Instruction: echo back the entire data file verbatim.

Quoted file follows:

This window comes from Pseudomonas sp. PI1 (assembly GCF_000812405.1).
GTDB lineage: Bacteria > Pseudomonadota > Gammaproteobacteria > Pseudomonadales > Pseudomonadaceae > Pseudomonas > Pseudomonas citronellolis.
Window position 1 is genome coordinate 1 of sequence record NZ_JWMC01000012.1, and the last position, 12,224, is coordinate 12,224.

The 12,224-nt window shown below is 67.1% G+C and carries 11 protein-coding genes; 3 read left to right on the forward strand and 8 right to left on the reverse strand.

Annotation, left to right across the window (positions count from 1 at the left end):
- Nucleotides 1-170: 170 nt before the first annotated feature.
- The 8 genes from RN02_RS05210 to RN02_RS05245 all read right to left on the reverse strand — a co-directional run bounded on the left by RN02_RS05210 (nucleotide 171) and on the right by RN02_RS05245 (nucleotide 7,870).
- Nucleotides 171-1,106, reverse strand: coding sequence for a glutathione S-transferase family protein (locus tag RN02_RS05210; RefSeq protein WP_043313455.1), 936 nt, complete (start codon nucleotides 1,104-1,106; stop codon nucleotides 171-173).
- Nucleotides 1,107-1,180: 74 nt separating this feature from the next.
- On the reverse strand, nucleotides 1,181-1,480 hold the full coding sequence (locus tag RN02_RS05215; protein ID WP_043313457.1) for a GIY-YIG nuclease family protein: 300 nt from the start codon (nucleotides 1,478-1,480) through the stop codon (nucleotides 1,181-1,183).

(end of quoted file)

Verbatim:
This window comes from Pseudomonas sp. PI1 (assembly GCF_000812405.1).
GTDB lineage: Bacteria > Pseudomonadota > Gammaproteobacteria > Pseudomonadales > Pseudomonadaceae > Pseudomonas > Pseudomonas citronellolis.
Window position 1 is genome coordinate 1 of sequence record NZ_JWMC01000012.1, and the last position, 12,224, is coordinate 12,224.

The 12,224-nt window shown below is 67.1% G+C and carries 11 protein-coding genes; 3 read left to right on the forward strand and 8 right to left on the reverse strand.

Annotation, left to right across the window (positions count from 1 at the left end):
- Nucleotides 1-170: 170 nt before the first annotated feature.
- The 8 genes from RN02_RS05210 to RN02_RS05245 all read right to left on the reverse strand — a co-directional run bounded on the left by RN02_RS05210 (nucleotide 171) and on the right by RN02_RS05245 (nucleotide 7,870).
- Nucleotides 171-1,106, reverse strand: coding sequence for a glutathione S-transferase family protein (locus tag RN02_RS05210; RefSeq protein WP_043313455.1), 936 nt, complete (start codon nucleotides 1,104-1,106; stop codon nucleotides 171-173).
- Nucleotides 1,107-1,180: 74 nt separating this feature from the next.
- On the reverse strand, nucleotides 1,181-1,480 hold the full coding sequence (locus tag RN02_RS05215; protein ID WP_043313457.1) for a GIY-YIG nuclease family protein: 300 nt from the start codon (nucleotides 1,478-1,480) through the stop codon (nucleotides 1,181-1,183).